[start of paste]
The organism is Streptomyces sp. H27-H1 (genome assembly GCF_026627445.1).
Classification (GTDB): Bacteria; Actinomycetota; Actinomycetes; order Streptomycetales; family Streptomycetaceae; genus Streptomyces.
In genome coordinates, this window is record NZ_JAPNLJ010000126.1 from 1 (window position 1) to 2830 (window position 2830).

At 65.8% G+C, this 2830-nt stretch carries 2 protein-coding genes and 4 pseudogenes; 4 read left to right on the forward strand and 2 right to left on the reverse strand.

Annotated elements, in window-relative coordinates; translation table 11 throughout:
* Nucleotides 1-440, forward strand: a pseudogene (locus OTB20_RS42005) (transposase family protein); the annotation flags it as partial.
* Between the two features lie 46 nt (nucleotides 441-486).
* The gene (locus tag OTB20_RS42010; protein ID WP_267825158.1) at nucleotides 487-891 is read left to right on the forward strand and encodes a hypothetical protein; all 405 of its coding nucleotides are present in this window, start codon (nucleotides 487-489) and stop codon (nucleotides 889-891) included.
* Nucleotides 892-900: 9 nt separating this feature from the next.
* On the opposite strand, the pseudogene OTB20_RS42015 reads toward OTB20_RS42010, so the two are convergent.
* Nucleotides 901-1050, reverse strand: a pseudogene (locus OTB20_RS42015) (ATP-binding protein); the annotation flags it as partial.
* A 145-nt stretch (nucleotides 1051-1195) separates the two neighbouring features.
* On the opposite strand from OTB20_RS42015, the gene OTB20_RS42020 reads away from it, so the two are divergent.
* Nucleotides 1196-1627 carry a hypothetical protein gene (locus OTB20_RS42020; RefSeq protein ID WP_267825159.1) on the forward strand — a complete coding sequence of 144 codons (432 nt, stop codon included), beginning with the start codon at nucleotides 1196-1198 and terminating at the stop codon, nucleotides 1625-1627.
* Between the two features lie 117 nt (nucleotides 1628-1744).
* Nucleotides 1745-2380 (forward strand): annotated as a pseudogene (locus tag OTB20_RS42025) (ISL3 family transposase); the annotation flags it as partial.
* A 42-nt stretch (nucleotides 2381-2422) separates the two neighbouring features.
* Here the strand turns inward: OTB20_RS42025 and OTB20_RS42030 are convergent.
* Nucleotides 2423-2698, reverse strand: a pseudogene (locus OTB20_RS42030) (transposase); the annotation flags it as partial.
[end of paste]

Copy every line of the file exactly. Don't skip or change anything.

The organism is Streptomyces sp. H27-H1 (genome assembly GCF_026627445.1).
Classification (GTDB): Bacteria; Actinomycetota; Actinomycetes; order Streptomycetales; family Streptomycetaceae; genus Streptomyces.
In genome coordinates, this window is record NZ_JAPNLJ010000126.1 from 1 (window position 1) to 2830 (window position 2830).

At 65.8% G+C, this 2830-nt stretch carries 2 protein-coding genes and 4 pseudogenes; 4 read left to right on the forward strand and 2 right to left on the reverse strand.

Annotated elements, in window-relative coordinates; translation table 11 throughout:
* Nucleotides 1-440, forward strand: a pseudogene (locus OTB20_RS42005) (transposase family protein); the annotation flags it as partial.
* Between the two features lie 46 nt (nucleotides 441-486).
* The gene (locus tag OTB20_RS42010; protein ID WP_267825158.1) at nucleotides 487-891 is read left to right on the forward strand and encodes a hypothetical protein; all 405 of its coding nucleotides are present in this window, start codon (nucleotides 487-489) and stop codon (nucleotides 889-891) included.
* Nucleotides 892-900: 9 nt separating this feature from the next.
* On the opposite strand, the pseudogene OTB20_RS42015 reads toward OTB20_RS42010, so the two are convergent.
* Nucleotides 901-1050, reverse strand: a pseudogene (locus OTB20_RS42015) (ATP-binding protein); the annotation flags it as partial.
* A 145-nt stretch (nucleotides 1051-1195) separates the two neighbouring features.
* On the opposite strand from OTB20_RS42015, the gene OTB20_RS42020 reads away from it, so the two are divergent.
* Nucleotides 1196-1627 carry a hypothetical protein gene (locus OTB20_RS42020; RefSeq protein ID WP_267825159.1) on the forward strand — a complete coding sequence of 144 codons (432 nt, stop codon included), beginning with the start codon at nucleotides 1196-1198 and terminating at the stop codon, nucleotides 1625-1627.
* Between the two features lie 117 nt (nucleotides 1628-1744).
* Nucleotides 1745-2380 (forward strand): annotated as a pseudogene (locus tag OTB20_RS42025) (ISL3 family transposase); the annotation flags it as partial.
* A 42-nt stretch (nucleotides 2381-2422) separates the two neighbouring features.
* Here the strand turns inward: OTB20_RS42025 and OTB20_RS42030 are convergent.
* Nucleotides 2423-2698, reverse strand: a pseudogene (locus OTB20_RS42030) (transposase); the annotation flags it as partial.